A federal judge ruled Friday that the former owners of the Suffolk Downs racetrack provided evidence of possible wrongdoing by the company that won the Boston area's casino license - but failed to prove that was evidence of racketeering. Read more.
WBZ reports three people were charged with being excessively brawly as the nightclub in our new casino that's relatively close to the harbor closed early this morning - and a fourth person was taken into custody for his own good for being over-ethanoled.
The Everett Independent reports that Wynn announced tonight it's not selling its nearly finished Everett casino and will open it itself, averting a crisis that would have raised questions about the future of MGM's already open Springfield casino, as well as about the health of Everett Mayor Carlo DeMaria, who had vowed MGM would take over his city's casino only over his dead body.
WGBH reports the state gaming commission is looking into two allegations - and how executives at the company, still named for Wynn, that owns the casino handled them as it gets ready to make the final determination on whether the place can open.
With the Wynn Encore Boston Harbor casino nearing completion, the company that owns Suffolk Downs has filed a suit under the federal racketeering law against the project against Wynn and the company Wynn bought its Everett land from. Read more.
Frank DePasquale and Nick Varano will run a restaurant called Fratelli when the Encore Boston Harbor Resort opens.
The 135-seat Italian restaurant will, of course, serve Italian food, and will fill one of the 13 restaurant spaces at the facility. The only other announced restaurant is another Italian restaurant, operated by Wynn Resorts itself and called Sinatra.
It might be a bit of a moot point now, given that Wynn Resorts has stripped Steve Wynn of his management responsibilities, but the Massachusetts Gaming Commission today formally stripped him of his right to be involved in management of the Everett casino that will now be called Encore Boston Harbor. Read more.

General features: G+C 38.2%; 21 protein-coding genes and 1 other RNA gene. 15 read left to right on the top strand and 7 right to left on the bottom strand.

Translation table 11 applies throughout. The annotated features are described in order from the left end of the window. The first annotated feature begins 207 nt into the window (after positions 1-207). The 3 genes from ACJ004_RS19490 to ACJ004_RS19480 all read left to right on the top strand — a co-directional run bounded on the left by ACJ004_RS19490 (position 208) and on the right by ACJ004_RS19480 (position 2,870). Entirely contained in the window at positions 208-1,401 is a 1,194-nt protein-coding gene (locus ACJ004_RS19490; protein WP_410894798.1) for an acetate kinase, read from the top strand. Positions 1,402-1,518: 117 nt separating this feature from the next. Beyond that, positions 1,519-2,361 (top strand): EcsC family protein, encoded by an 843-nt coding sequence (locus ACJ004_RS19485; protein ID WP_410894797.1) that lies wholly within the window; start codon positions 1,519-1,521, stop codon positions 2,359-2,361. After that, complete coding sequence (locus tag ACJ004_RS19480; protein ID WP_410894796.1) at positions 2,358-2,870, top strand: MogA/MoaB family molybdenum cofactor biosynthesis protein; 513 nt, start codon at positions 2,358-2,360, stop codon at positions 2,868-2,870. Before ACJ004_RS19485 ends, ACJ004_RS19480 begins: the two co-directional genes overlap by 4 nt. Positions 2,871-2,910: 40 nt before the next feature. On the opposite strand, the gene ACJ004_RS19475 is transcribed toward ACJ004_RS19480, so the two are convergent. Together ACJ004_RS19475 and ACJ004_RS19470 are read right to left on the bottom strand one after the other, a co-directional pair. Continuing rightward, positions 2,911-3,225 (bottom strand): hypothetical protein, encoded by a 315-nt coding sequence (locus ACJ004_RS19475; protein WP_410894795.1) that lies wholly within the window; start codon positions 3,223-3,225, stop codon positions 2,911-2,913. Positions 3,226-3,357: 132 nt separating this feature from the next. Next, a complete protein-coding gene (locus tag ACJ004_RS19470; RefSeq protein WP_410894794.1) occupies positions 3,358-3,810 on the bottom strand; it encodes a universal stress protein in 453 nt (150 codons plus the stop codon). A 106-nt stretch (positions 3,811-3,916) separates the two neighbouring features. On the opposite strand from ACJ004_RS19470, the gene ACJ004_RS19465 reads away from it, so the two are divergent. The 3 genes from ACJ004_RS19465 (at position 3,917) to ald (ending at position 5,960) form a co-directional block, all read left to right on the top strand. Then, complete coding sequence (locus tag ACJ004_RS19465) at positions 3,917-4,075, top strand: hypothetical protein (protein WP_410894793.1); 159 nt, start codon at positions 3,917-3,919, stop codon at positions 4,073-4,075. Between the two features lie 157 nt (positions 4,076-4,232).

Wynn Resorts announced today it's changing the name of its Everett casino to Encore Boston Harbor in a bid to remove the taint of sharing a name with Steve Wynn, who until recently ran the company bearing his name.
The announcement came at a Massachusetts Gaming Commission hearing on whether to formally strip alleged serial sexual attacker Steve Wynn of his right to have anything to do with gambling in Massachusetts. Commissioners will consider the issue privately before announcing a decision.
Vital Vegas reports that when the mega-casino in Everett opens, it will be named the Encore Boston Harbor, rather than than the Wynn Boston Harbor because it turns out that Steve Wynn might have had an even worse problem with women than Mario Batali, whose name also is no longer spoken of in the Prudential Center food court that used to have his name splashed all over. Read more.
When the nascent state gaming commission was considering Steve Wynn's company's "suitability" to run the Everett casino it's now building, neither Wynn nor his company disclosed the large settlement, the commission's investigations head said today. Read more.
The Herald reports the commission is more than perturbed at the Wall Street Journal report that the casino mogul - whose $2.4-billion Everett casino is now rapidly rising - has been sexually abusing workers for decades, and is starting an investigation into whether Wynn still has "suitability" to own a Massachusetts gaming license.
With the Wynn casino in Everett now under construction, the Supreme Judicial Court ruled today that a judge should consider whether the state Gaming Commission violated a law requiring public deliberations during its considerations on whether to award a license to Wynn or a competing proposal at Suffolk Downs. Read more.
Mayor Walsh's office announced tonight that Boston has signed a "Surrounding Community Agreement" that includes $68 million worth of payments to the city over the next 15 years and an effort to spend at least $20 million a year with Boston businesses over the same period.
The agreement marks the end of the city's increasingly futile court challenges to the Wynn casino on a parcel in neighboring Everett. Read more.